Lastly, Salomie and others [29] proposed a technique, called application-level ballooning (ALB), for rebalancing the memory allocation among a collection of applications that manage their own memory, such as databases and language runtimes. ALB coordinates application, guest OS, and VMM for optimizing the use of the memory pool to maximize performance. This approach differs from ours in that ALB can only be used for specific applications that manage the memory resource themselves. Tesseract [30] and VSWAPPER [31] explored the behavior of uncooperative memory swapping, which is considered a necessary evil in the virtualized environments, and proposed their solutions. Tesseract [30] directly addresses the double-paging problem, which occurs when the VM attempts to page out memory that has previously been swapped out by the VMM, and VSWAPPER [31] describes some more cases. We view their solutions as complementary to our mechanism.
VI. Conclusion
In the near future, Smart TV systems will become ubiquitous in home environments through the introduction of cloud services based on virtualization technologies. To achieve this, efficient memory resource management is a key success factor in virtualized Smart TV systems. In this paper, we proposed a novel mechanism to dynamically balance the memory allocation among VMs in a virtualized Smart TV system by reflecting the characteristics of Smart TV workloads. The VMM obtains the memory usage patterns from VMs with negligible overhead and predicts the memory demand of each VM for preventing memory swapping in advance. Then, based on the predicted memory demands, the VMM rebalances the memory allocation among the VMs. Experimental results show that our mechanism is a practical solution for dynamic memory balancing in next-generation Smart TV systems. As future work, we plan to extend our mechanism for integration with QoS requirements of individual VMs that have different importance factors.
This work was supported by the IT R&D Program of MKE/KEIT [10035708, The Development of CPS (Cyber-Physical Systems) Core Technologies for High Confidential Autonomic Control Software].
BIO
myhuni20@skku.edu
Junghoon Kim received his BS degree in computer engineering and his MS degree in mobile systems engineering from Sungkyunkwan University, Suwon, Rep. of Korea, in 2010 and 2012, respectively. He is currently a PhD candidate in the Department of IT Convergence at Sungkyunkwan University. His research interests include storage systems, embedded systems, virtualization, and operating systems.
kth1224@skku.edu
Taehun Kim received his BS degree in computer engineering from Korea Polytechnic University, Siheung, Rep. of Korea, in 2012 and his MS degree in electrical and computer engineering from Sungkyunkwan University, Suwon, Rep. of Korea, in 2014. Since 2014, he has been a system engineer at Naver Business Platform, Seongnam, Rep. of Korea. His research interests include virtualization, operating systems, and storage systems.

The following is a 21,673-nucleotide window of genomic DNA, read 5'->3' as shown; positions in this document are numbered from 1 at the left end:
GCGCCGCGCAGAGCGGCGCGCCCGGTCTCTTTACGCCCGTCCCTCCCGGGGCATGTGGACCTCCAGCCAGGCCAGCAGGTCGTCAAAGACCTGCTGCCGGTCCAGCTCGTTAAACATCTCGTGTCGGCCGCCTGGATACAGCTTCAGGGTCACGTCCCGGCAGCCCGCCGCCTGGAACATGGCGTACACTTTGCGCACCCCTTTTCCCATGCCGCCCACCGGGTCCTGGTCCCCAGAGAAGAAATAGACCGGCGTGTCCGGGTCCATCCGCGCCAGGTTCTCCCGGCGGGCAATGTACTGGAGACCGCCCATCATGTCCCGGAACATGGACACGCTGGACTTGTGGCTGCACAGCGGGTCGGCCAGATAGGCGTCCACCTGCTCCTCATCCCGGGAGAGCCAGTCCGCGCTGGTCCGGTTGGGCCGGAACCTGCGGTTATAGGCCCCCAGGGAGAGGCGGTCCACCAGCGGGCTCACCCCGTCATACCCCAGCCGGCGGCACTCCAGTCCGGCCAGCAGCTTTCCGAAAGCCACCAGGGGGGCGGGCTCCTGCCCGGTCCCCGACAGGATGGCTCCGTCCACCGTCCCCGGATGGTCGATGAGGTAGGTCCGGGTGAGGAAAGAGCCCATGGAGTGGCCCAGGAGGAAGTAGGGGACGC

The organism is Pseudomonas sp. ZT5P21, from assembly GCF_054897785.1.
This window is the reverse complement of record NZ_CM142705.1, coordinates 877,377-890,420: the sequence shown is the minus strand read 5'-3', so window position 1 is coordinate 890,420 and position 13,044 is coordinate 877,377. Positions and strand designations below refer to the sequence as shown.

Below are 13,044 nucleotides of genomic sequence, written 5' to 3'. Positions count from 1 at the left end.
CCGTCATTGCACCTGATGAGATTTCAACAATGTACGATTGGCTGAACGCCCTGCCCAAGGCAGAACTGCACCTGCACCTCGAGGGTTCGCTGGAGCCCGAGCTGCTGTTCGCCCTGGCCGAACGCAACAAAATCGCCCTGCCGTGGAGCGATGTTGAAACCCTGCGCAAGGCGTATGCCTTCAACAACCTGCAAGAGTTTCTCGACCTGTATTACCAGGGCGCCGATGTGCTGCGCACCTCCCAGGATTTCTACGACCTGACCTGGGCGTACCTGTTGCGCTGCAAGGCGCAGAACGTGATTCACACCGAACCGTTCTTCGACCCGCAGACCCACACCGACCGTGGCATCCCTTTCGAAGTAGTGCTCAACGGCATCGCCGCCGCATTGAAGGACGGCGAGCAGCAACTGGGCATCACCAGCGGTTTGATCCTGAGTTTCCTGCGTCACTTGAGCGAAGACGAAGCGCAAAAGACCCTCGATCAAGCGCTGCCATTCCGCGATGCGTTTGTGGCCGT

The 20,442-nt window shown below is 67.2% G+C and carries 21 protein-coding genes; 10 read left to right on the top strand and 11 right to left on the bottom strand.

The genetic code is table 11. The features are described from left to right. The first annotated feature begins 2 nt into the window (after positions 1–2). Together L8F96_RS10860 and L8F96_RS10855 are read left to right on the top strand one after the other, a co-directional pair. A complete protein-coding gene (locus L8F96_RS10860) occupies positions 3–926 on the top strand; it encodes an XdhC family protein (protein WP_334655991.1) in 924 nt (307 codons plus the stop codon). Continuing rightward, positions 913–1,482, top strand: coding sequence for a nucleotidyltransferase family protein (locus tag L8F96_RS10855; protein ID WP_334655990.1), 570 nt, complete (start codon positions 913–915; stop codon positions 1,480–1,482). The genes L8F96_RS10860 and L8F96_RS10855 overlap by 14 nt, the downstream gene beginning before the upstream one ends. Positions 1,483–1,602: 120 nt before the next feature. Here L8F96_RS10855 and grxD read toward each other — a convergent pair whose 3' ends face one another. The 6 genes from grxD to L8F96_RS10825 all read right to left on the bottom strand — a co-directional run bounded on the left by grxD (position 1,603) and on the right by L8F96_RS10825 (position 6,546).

multics69@skku.edu
Changwoo Min received his BS and MS degrees in computer science from Soongsil University, Seoul, Rep. of Korea, in 1996 and 1998, respectively and his PhD degree in mobile systems engineering from Sungkyunkwan University, Suwon, Rep. of Korea, in 2014. From 1998 to 2005, he was a research engineer in the Ubiquitous Computing Laboratory of IBM, Seoul, Rep. of Korea. From 2005 to 2014, he was a research engineer at Samsung Electronics, Suwon, Rep. of Korea. Currently, he is a postdoctoral researcher at Sungkyunkwan University. His research interests include operating systems, storage systems, virtualization, and runtime systems.
hkjun@etri.re.kr
Hyung Kook Jun received his BS degree in computer science and engineering and his MS degree in electrical and computer engineering from Sungkyunkwan University, Suwon, Rep. of Korea, in 1999 and 2001, respectively. Since 2001, he has been a senior researcher in the Cyber-Physical Systems (CPS) research team, Electronics and Telecommunications Research Institute, Daejeon, Rep. of Korea. His research interests include CPS, embedded systems, communication middleware, and multimedia systems.
soohyung@etri.re.kr
Soo Hyung Lee received his BS and MS degrees in electronic engineering from Hanyang University, Seoul, Rep. of Korea, in 1991 and 1993, respectively and his PhD degree in computer engineering from Chungnam National University, Daejeon, Rep. of Korea, in 2012. In August 1993, he joined the network design laboratory of DACOM corporation. Since October 2000, he has been a principal member of the engineering staff in the Cyber-Physical Systems (CPS) research team, Electronics and Telecommunications Research Institute, Daejeon, Rep. of Korea. His research interests include IT converging systems, CPS, distributed communication, and network security.
wtkim@etri.re.kr
Won-Tae Kim received his BS, MS, and PhD degrees in electronic engineering from Hanyang University, Seoul, Rep. of Korea, in 1994, 1996, and 2000, respectively. He established a venture company named Rostic Technologies Inc. in January 2001 and worked as CTO until February 2005. He joined the Electronics and Telecommunications Research Institute, Daejeon, Rep. of Korea, in March 2005, and now he is the manager of the Cyber-Physical Systems (CPS) research section of SW Contents Technology Research Lab. He has been the chairman of the CPS project group of the Telecommunication Technology Association since 2011. In addition, he has been a vice president of the Military SW Research Association at the Korean Institute of Information Scientists and Engineers since 2011.